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diable

[dee-ahb-luh] /diˈɑb lə/
adjective
1.
highly spiced; prepared with hot or piquant seasoning; deviled.
Dictionary.com Unabridged
Based on the Random House Dictionary, © Random House, Inc. 2017.
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Examples from the Web for diable
Historical Examples
  • Our Indian had paid the price of his own blood-lust and diable's enmity.

    Lords of the North A. C. Laut
  • In deficiency of speech, the animal reiterated its obeisances— "diable!"

  • You mean she put you out—ah, oui, she has a diable of a temper when angry.

    The Mask

    Arthur Hornblow
  • This diable of a gun has made you lose three valuable years.

    Samuel Brohl & Company Victor Cherbuliez
  • It must be confessed that this diable of a man has an indescribable charm about him.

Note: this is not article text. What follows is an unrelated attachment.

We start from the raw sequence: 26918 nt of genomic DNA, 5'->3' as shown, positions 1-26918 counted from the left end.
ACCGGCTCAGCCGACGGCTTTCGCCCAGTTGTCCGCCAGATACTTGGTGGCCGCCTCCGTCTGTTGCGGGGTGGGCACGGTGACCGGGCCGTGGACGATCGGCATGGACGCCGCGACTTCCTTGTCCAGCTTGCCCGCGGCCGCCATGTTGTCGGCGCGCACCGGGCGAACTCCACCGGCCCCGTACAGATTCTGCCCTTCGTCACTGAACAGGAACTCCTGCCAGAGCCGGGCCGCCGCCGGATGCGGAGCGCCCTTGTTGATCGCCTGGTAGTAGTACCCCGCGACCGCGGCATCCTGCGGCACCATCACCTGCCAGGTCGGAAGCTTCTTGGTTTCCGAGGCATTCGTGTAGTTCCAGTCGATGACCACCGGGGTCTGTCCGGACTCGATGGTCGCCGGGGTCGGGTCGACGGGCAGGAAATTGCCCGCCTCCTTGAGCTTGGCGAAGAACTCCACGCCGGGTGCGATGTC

Samuel Brohl & Company Victor Cherbuliez
  • The gruff voice said repeatedly 'sacr,' 'diable,' and once 'mon Dieu.'

  • From the factory to the Col du diable is less than half a mile.

    The Frontier Maurice LeBlanc
  • And he handed Bouvard the second volume of the Mémoires du diable.

    Bouvard and Pcuchet Gustave Flaubert
  • After that nothing more was heard of the diable Vauvert or his imps.

    Demonology and Devil-lore Moncure Daniel Conway
  • The diable boiteux, who lifted the roofs of houses, has been surpassed.

    South America To-day

    Georges Clemenceau

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